In the District, Maryland and Virginia, utility companies are allowed to provide net metering. Maryland and Virginia also offer tax incentives for installing solar power equipment, and there are also federal tax incentives. Mr. Strong says 39 states have net metering programs.

“Essentially, a net metering system means that the meter can spin backwards when the home makes more electricity than needed, and spin forward again when more is being used,” says Mr. Douglas. “For instance, at midday in July when no one is home, the solar collectors are generating electricity which isn’t being used. Then at night, when the residents come home and use the air conditioning and the dishwasher, the electricity is being used again. The payback varies a lot from state to state, but in most cases the homeowners get a credit on their utility bill for the power they have generated and not used.”

Mr. Strong’s company designs solar power systems for new homes and can design an entirely energy self-sufficient home.

For consumers who want to retrofit a solar water heating system or a solar electrical system, he estimates that the smallest system costs from about $3,000 to $6,000 to install. Mr. Douglas estimates that the nationwide average cost for a solar electrical system is $9 to $10 per watt installed.

“To power an entire house takes about 4 kilowatts, so at $10 per watt that would cost about $40,000,” says Mr. Douglas, “but you can easily choose to install a system which provides only some of the power needed for the home at significantly less cost.”

Mr. Strong says, “Existing homes already have a conventional electrical system in place which functions as a backup to the solar power. It really depends on the size of the roof and how much someone is willing to spend, but they can generate 40 to 50 percent of their power annually or even get up to 60 to 80 percent with a larger system.”

Mr. Strong recommends solar water heating systems as the most cost-effective way to introduce solar energy to a home, since water heating can represent as much as 20 to 25 percent of the average utility bill and is utilized 12 months of the year, unlike heating and air conditioning systems.

“If you have enough roof area free of shade, you can install both a water heating system and a solar electric system,” says Mr. Strong. “Both systems work with an array of collectors on the roof with piping down to the mechanical room of the home.”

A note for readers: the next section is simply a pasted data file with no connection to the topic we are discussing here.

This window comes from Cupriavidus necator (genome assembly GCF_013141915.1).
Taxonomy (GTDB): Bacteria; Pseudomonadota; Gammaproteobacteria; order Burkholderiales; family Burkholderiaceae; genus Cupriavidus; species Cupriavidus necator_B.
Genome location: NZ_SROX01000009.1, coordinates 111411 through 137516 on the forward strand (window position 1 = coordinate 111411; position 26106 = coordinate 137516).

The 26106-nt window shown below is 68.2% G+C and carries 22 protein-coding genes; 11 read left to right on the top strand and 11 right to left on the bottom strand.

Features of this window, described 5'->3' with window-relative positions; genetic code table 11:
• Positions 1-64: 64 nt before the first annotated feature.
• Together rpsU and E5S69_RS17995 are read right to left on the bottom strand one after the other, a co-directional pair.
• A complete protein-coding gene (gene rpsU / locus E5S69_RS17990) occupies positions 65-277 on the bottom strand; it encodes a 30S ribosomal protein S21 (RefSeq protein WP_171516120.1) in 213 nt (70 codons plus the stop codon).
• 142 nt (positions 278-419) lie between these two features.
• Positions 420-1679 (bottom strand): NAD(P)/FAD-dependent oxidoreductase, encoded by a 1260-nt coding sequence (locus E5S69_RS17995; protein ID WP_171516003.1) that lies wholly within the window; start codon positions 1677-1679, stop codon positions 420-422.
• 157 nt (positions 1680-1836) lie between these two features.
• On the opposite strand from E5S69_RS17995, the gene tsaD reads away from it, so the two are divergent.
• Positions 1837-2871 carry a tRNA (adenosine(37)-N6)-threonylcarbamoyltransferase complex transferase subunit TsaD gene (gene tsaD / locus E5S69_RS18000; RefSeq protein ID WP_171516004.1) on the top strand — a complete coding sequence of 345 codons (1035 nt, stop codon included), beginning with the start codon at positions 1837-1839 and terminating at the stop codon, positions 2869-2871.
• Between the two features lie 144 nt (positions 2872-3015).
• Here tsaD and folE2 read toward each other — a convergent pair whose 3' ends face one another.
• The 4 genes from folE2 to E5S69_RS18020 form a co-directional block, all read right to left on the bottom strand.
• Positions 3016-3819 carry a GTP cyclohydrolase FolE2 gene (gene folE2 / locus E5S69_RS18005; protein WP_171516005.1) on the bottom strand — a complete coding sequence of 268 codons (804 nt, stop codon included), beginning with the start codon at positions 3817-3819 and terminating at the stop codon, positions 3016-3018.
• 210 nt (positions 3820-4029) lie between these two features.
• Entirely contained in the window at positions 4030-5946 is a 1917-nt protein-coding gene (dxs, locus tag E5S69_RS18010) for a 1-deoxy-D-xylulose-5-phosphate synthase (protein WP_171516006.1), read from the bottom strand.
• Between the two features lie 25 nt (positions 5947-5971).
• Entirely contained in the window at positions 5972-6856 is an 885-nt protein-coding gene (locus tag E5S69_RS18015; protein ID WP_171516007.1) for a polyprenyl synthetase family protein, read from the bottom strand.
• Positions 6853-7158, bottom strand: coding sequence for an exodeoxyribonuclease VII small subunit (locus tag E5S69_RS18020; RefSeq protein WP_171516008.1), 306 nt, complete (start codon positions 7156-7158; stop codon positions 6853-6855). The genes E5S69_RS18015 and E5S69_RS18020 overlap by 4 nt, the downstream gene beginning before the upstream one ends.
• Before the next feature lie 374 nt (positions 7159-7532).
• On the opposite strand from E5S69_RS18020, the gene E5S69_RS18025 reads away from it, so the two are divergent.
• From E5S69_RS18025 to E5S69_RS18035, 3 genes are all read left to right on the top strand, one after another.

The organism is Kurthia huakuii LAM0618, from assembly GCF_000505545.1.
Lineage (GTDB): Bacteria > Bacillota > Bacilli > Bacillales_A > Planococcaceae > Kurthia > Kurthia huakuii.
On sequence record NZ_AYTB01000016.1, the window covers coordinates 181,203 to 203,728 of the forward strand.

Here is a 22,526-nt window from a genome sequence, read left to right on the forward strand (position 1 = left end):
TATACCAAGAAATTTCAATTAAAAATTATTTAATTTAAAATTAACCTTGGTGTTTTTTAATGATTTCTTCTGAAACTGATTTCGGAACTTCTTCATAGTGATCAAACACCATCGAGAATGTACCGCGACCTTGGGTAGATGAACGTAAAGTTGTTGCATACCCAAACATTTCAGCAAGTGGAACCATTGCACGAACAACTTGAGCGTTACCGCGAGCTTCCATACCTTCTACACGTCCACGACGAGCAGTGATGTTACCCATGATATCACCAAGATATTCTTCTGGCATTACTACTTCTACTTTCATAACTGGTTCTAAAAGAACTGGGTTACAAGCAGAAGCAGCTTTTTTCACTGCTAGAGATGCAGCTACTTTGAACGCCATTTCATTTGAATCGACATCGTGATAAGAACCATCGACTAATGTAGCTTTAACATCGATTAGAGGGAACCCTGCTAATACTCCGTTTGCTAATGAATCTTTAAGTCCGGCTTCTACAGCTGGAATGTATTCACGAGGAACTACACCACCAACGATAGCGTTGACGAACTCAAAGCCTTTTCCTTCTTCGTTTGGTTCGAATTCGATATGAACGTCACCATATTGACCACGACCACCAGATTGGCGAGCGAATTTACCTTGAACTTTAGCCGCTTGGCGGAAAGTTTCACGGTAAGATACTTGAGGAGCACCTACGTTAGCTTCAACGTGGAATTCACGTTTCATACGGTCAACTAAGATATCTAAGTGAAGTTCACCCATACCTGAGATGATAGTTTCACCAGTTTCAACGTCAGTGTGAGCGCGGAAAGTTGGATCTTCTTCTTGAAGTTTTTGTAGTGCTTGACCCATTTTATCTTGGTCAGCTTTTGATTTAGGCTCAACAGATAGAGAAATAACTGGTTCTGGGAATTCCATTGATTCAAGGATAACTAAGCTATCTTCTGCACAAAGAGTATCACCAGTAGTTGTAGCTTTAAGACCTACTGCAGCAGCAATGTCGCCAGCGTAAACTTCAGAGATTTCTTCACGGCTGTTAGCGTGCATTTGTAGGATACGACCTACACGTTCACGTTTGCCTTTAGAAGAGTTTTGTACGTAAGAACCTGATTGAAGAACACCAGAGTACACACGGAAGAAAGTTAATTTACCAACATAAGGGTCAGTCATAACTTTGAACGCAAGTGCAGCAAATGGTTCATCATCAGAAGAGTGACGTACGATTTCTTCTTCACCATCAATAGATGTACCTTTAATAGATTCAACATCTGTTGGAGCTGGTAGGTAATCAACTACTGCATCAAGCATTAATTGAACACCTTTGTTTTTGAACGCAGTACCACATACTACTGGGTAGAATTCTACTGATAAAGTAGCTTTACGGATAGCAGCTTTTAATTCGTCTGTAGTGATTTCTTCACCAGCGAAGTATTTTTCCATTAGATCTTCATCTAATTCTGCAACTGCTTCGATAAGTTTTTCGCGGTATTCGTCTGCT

While retrofitting homes with solar power may sometimes be too costly, the DOE has a program in place to encourage solar panels to be added to new homes.

“Our goal is to make all new construction homes by production builders, not just custom homes, to be 50 percent more energy efficient,” says Mr. Douglas. “We’re working with builders to at least have them offer greater energy efficiency and solar power as options to their customers, if not to include them as standard features. By increasing energy efficiency through low-E windows, extra insulation and energy-efficient appliances, and adding solar panels to the roof, we expect the cost of construction of the average new home to increase by about $10,000.

“But many mortgage companies will lend more money to their borrowers for an energy-efficient home, knowing they will be spending as much as 50 percent less per month on utility costs,” he says. “We’re also educating consumers about the benefits of an energy-efficient home in terms of long-term costs and also the comfort and health benefits of better air quality due to these improvements.”

Mr. Lipford suggests new-home buyers check for several items to make sure they are buying an energy-efficient home.

“The federal government rates heating and cooling systems for their efficiency, giving them a ‘SEER’ number, which means ‘seasonal energy efficient ratio,’” says Mr. Lipford. “The higher the number, with the highest at 18, the more energy-efficient the system is. Buyers should also check to be certain their new windows are double-paned, and that the home is sufficiently insulated and well-sealed.”

“Most homes today are built with a home wrap around the outside, but buyers should make sure that their home has one of these,” he says. “They function almost like a windbreaker but still allow the home to breathe.”

Solar power advocates are supporting the DOE’s Zero Energy Home Program, which encourages the building of custom homes — by groups such as Solar Design Associates — that are completely energy-efficient and self-sufficient.

“Obviously it is easier in some climates than others to design a home to be self-sufficient based on solar power, but the idea is that over the course of a year that a home can generate as much energy as needed,” says Mr. Douglas.

Baby steps, such as replacing weatherstripping and lowering the thermostat, can lead homeowners to the next level of energy efficiency and eventually to taking advantage of the power provided by the sun.

On the Web:

• Solar Design Associates, www.solardesign.com

• Database of State Incentives for Renewable Energy, www.dsireusa.org

• U.S. Department of Energy’s (DOE) Building America program, www.eere.energy.gov/buildings/building_america

• U.S. DOE’s Zero Energy Homes fact sheet (PDF reader program required), www.nrel.gov/docs/fy04osti/35317.pdf